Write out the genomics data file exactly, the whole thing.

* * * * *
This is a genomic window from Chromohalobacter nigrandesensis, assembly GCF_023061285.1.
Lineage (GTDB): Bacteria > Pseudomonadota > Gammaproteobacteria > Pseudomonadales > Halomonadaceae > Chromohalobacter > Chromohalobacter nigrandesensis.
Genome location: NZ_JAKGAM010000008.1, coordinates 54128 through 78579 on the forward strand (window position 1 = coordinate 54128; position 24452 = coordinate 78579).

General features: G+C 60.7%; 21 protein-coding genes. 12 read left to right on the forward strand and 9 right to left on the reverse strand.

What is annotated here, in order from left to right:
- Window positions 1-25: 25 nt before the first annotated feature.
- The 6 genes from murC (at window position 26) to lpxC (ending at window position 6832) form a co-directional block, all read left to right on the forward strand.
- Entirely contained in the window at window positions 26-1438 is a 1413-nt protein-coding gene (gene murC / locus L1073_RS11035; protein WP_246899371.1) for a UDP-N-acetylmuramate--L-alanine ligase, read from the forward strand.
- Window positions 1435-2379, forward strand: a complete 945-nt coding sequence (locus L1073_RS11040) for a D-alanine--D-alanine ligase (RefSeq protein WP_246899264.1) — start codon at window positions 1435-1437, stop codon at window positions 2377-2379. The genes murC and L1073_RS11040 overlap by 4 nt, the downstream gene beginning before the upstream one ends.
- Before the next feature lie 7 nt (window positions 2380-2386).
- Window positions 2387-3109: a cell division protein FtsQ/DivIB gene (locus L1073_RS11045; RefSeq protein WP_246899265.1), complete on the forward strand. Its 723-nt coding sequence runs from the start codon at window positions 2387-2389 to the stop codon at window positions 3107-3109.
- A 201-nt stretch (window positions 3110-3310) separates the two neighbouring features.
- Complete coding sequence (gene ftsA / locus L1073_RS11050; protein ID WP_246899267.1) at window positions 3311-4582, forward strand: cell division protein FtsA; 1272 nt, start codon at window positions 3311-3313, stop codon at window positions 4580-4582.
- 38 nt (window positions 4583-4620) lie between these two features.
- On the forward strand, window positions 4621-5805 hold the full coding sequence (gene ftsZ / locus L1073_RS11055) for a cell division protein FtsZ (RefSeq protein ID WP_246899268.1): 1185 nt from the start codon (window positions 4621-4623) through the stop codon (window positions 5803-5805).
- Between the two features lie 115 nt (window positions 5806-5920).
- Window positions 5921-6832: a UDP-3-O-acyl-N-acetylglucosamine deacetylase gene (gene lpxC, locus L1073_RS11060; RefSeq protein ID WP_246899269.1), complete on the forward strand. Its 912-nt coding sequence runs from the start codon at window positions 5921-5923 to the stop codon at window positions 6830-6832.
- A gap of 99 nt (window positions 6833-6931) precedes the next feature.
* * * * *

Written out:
This is a genomic window from Chromohalobacter nigrandesensis, assembly GCF_023061285.1.
Lineage (GTDB): Bacteria > Pseudomonadota > Gammaproteobacteria > Pseudomonadales > Halomonadaceae > Chromohalobacter > Chromohalobacter nigrandesensis.
Genome location: NZ_JAKGAM010000008.1, coordinates 54128 through 78579 on the forward strand (window position 1 = coordinate 54128; position 24452 = coordinate 78579).

General features: G+C 60.7%; 21 protein-coding genes. 12 read left to right on the forward strand and 9 right to left on the reverse strand.

What is annotated here, in order from left to right:
- Window positions 1-25: 25 nt before the first annotated feature.
- The 6 genes from murC (at window position 26) to lpxC (ending at window position 6832) form a co-directional block, all read left to right on the forward strand.
- Entirely contained in the window at window positions 26-1438 is a 1413-nt protein-coding gene (gene murC / locus L1073_RS11035; protein WP_246899371.1) for a UDP-N-acetylmuramate--L-alanine ligase, read from the forward strand.
- Window positions 1435-2379, forward strand: a complete 945-nt coding sequence (locus L1073_RS11040) for a D-alanine--D-alanine ligase (RefSeq protein WP_246899264.1) — start codon at window positions 1435-1437, stop codon at window positions 2377-2379. The genes murC and L1073_RS11040 overlap by 4 nt, the downstream gene beginning before the upstream one ends.
- Before the next feature lie 7 nt (window positions 2380-2386).
- Window positions 2387-3109: a cell division protein FtsQ/DivIB gene (locus L1073_RS11045; RefSeq protein WP_246899265.1), complete on the forward strand. Its 723-nt coding sequence runs from the start codon at window positions 2387-2389 to the stop codon at window positions 3107-3109.
- A 201-nt stretch (window positions 3110-3310) separates the two neighbouring features.
- Complete coding sequence (gene ftsA / locus L1073_RS11050; protein ID WP_246899267.1) at window positions 3311-4582, forward strand: cell division protein FtsA; 1272 nt, start codon at window positions 3311-3313, stop codon at window positions 4580-4582.
- 38 nt (window positions 4583-4620) lie between these two features.
- On the forward strand, window positions 4621-5805 hold the full coding sequence (gene ftsZ / locus L1073_RS11055) for a cell division protein FtsZ (RefSeq protein ID WP_246899268.1): 1185 nt from the start codon (window positions 4621-4623) through the stop codon (window positions 5803-5805).
- Between the two features lie 115 nt (window positions 5806-5920).
- Window positions 5921-6832: a UDP-3-O-acyl-N-acetylglucosamine deacetylase gene (gene lpxC, locus L1073_RS11060; RefSeq protein ID WP_246899269.1), complete on the forward strand. Its 912-nt coding sequence runs from the start codon at window positions 5921-5923 to the stop codon at window positions 6830-6832.
- A gap of 99 nt (window positions 6833-6931) precedes the next feature.